Blogmas Day #8: DIY Clay Poinsettia Ornaments

It is now the second week of Blogmas, and I'm stressing out a little. I feel so behind already, and I'm trying really hard to catch up and get ahead of everything. I've got to write several more posts and take photos for them too. It is frightening how quickly this month is flying by, and I can scarcely believe that there are only two weeks and three more days till the big day. I'm rushing to complete the other Blogmas posts because I only wrote about half of them.

Up today is a tutorial on how to make your own poinsettia ornaments out of cold porcelain clay. I made these ornaments for my tree, inspired by a few pictures that I found on Pinterest. I couldn't find a tutorial that I liked, so I went with something that was both easy, made use of what I had, and didn't require a lot of effort.

I had the clematis veiner in my cake decorating kit, and I really wanted my poinsettias to have veining that looked somewhat realistic, but you can use something pointy like a toothpick to draw it on. I made cold porcelain by adapting a bunch of recipes to use what I already had, and at first, I wasn't impressed with the clay as it kept losing its shape. However, I found that leaving it to sit for at least a day made it stiffer and hold its shape better. I can't remember where I found the main recipe because I'd made it over a month ago.

It dries white and hard like porcelain and doesn't break easily unless you drop it or use heavy pressure to snap the pieces. They shrink a little while drying but the size reduction isn't wholly noticeable when you put everything together.

Cold porcelain
Cornflour (cornstarch)
Some form of mat, surface or board to work on
Rolling pin
Leaf-shaped cutter in two sizes
Round cutters, two sizes
Sharp knife
Clematis or poinsettia veiner (optional)
Drying rack
A soft brush
Fine sandpaper
Hot glue gun
Hot glue stick
PVA, craft or wood glue
Pearl and gold beads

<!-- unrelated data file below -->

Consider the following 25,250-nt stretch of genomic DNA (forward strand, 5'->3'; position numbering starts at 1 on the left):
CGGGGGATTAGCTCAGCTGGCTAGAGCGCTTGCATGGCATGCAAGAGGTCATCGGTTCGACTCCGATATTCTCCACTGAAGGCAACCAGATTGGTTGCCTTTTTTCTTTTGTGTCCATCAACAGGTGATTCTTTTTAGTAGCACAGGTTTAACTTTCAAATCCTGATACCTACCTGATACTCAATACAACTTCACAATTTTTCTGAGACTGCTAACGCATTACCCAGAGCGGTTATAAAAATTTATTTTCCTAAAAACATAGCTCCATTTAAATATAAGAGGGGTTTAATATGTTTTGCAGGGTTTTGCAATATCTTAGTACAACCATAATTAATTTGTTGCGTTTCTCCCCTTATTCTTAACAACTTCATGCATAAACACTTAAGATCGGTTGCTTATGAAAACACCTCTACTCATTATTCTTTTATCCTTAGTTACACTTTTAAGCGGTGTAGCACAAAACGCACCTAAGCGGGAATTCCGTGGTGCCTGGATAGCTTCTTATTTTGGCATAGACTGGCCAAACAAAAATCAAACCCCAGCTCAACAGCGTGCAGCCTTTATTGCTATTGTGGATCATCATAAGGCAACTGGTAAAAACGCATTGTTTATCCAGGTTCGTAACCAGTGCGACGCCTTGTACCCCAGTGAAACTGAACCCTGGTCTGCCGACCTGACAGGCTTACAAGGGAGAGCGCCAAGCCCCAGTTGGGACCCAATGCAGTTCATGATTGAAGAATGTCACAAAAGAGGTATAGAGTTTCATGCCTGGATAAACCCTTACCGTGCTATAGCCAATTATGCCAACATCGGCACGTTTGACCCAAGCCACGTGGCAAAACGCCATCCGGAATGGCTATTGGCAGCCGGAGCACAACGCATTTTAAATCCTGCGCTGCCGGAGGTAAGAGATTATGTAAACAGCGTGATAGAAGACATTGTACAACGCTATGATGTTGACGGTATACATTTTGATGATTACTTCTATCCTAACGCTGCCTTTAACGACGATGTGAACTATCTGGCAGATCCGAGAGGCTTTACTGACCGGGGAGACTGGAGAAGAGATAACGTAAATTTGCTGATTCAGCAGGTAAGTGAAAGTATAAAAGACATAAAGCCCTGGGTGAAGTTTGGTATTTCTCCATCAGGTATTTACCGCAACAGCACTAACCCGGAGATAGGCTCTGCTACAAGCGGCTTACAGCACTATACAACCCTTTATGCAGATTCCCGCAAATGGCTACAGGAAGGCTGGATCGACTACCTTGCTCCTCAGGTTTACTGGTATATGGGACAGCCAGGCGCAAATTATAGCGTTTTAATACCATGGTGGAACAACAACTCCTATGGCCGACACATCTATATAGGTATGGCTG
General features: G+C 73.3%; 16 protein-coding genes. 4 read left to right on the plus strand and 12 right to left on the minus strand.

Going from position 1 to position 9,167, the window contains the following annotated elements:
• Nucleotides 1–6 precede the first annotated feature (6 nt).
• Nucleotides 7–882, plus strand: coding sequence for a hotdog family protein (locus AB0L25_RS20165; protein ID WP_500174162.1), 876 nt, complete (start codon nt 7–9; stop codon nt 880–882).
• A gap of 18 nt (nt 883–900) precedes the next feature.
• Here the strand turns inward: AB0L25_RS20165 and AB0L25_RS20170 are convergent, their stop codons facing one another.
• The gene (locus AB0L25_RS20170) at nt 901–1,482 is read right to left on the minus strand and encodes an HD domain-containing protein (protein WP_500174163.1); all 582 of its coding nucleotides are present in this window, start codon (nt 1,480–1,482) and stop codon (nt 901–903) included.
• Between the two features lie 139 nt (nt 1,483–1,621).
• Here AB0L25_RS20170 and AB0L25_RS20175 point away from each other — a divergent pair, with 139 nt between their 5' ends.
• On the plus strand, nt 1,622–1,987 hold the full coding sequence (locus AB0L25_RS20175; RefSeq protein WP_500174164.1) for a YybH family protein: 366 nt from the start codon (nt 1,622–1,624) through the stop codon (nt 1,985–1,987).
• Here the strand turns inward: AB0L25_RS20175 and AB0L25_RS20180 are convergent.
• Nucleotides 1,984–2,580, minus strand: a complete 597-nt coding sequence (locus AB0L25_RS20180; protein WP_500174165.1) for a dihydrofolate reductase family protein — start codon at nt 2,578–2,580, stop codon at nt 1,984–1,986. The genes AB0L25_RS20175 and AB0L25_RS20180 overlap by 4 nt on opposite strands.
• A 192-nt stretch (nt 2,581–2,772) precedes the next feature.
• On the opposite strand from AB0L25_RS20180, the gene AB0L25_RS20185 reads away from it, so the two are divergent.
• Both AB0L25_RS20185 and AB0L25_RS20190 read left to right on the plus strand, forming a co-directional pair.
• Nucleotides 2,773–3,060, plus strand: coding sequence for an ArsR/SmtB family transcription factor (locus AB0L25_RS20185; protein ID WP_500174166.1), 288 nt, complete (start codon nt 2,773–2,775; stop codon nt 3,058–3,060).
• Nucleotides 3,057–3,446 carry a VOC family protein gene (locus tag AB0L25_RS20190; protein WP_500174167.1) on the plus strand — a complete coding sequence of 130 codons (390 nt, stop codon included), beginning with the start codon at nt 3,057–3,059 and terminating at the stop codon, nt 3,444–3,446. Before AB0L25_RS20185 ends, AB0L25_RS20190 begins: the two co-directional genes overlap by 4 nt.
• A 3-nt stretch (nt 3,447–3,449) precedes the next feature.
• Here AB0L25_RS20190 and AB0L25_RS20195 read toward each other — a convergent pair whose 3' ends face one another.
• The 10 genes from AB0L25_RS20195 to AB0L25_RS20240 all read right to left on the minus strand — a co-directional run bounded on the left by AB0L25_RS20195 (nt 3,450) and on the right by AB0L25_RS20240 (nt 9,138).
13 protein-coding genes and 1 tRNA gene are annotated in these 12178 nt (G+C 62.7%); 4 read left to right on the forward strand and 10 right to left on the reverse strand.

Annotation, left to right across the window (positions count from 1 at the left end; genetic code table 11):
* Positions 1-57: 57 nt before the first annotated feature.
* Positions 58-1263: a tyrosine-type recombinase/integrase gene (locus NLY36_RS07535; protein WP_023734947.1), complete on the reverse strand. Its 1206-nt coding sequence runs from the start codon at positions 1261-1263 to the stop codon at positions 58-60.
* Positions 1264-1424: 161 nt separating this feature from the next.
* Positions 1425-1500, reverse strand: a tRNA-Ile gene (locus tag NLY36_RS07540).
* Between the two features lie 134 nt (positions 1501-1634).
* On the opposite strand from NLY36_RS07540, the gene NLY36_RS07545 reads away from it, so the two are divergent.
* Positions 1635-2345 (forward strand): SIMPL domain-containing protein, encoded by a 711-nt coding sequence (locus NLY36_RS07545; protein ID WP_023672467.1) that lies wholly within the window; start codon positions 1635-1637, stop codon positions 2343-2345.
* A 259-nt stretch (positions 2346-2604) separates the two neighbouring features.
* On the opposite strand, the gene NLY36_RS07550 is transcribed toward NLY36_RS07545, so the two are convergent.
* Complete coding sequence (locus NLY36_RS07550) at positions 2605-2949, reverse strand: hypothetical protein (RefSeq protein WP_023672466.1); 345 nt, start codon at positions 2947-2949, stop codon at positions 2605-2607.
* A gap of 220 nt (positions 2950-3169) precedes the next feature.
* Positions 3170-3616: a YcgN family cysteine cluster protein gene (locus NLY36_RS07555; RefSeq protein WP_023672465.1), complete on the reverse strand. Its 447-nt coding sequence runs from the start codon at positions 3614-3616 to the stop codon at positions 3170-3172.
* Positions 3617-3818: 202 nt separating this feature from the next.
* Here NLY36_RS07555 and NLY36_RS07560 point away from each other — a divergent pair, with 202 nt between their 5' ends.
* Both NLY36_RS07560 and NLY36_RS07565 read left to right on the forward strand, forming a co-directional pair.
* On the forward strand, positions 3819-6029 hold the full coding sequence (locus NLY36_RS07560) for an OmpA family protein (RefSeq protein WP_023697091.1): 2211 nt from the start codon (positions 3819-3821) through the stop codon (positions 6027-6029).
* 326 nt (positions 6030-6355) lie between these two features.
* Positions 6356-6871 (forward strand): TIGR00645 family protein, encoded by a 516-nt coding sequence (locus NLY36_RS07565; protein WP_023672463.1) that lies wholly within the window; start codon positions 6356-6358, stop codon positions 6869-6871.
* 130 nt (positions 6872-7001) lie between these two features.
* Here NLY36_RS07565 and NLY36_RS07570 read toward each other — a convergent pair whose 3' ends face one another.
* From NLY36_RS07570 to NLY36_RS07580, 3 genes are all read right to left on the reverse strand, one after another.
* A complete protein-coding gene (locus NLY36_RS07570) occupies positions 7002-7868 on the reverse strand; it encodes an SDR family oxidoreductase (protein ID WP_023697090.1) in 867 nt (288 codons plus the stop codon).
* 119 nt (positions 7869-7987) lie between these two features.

Bakers twine or string of preference

1. Condition the clay so that it is pliable and no longer crumbly, and remove a small piece from the main dough. The main dough should be wrapped up so that it doesn't dry out before you get to use it - this is also called the virgin dough in baking terms.
2. Dust your surface with a little bit of cornflour so that the clay doesn't stick to it, and roll out your piece so that it is about 1-2mm thick. Cut out a leaf about 10cm/4" in length. There are generally 5 leaves per layer for the poinsettia plant, so make sure you have five of each size.
3. Dust the veiner liberally with the cornflour as the dough tends to stick to it, and place a leaf in the centre of the bottom mould. Put the top mould over the leaf and press firmly but gently enough to not squash it completely. Remove the leaf and repeat for the rest of them.
4. Using the small round cutters, or a knife, cut concaves into the sides of the leaves and if you didn't use a veiner, now is the time to indent veins using your pointy implement. Leave to dry on the drying rack.

5. Take a bit of virgin dough and condition it into the used dough to make it pliable again and repeat steps 2-4 for each round of leaves, though you want to make the leaves smaller the closer it gets to the center, so ideally the next layer should be around 7.5cm/3" in length, and the next one about 5cm/2", five of each for every flower.
6. The uppermost round can have anywhere from 3-5 leaves, and to make these I used a sharp knife to cut a small leaf, and then remove bits from them so that they look uneven/misshapen. Vein using the veiner or toothpick and then let dry.
7. It'll take about a day or two for them to dry completely, depending on the atmosphere. Once dry, use the sandpaper to clean up the edges, and the brush to dust the excess cornflour off.
8. Heat up your hot glue and sort the leaves into groups so that you know which goes where. Start with five of the biggest leaves, and let it set before adding the second, smaller layer, so on and so forth.

Oh, hey there, Sookie!

9. Once you have finished your flowers, add a bit of wood glue to the centre of each flower and add the beads. Using hot glue is much easier and cleaner but you'll have to work really quickly to add the beads before it sets.
10. Cut lengths of the twine or your string of choice long enough to tie the ends together, and properly hang the poinsettia on the tree. I tie the ends so that the glue has something more solid to anchor it to the flowers.

That's pretty much it for the poinsettia ornaments! I hope you guys are going to try this activity out, it's super fun to get your hands dirty while watching something, Gilmore Girls in my case. This took about a day total to make, but I was taking my time with them. After all, crafternoons are meant to be fun and relaxing. This was my (proper) first time making something using cold porcelain, and I like how cheap and easy it was to make and use, without having to use an oven to cure it, like polymer clay.

Have you used cold porcelain before? What did you make with it?


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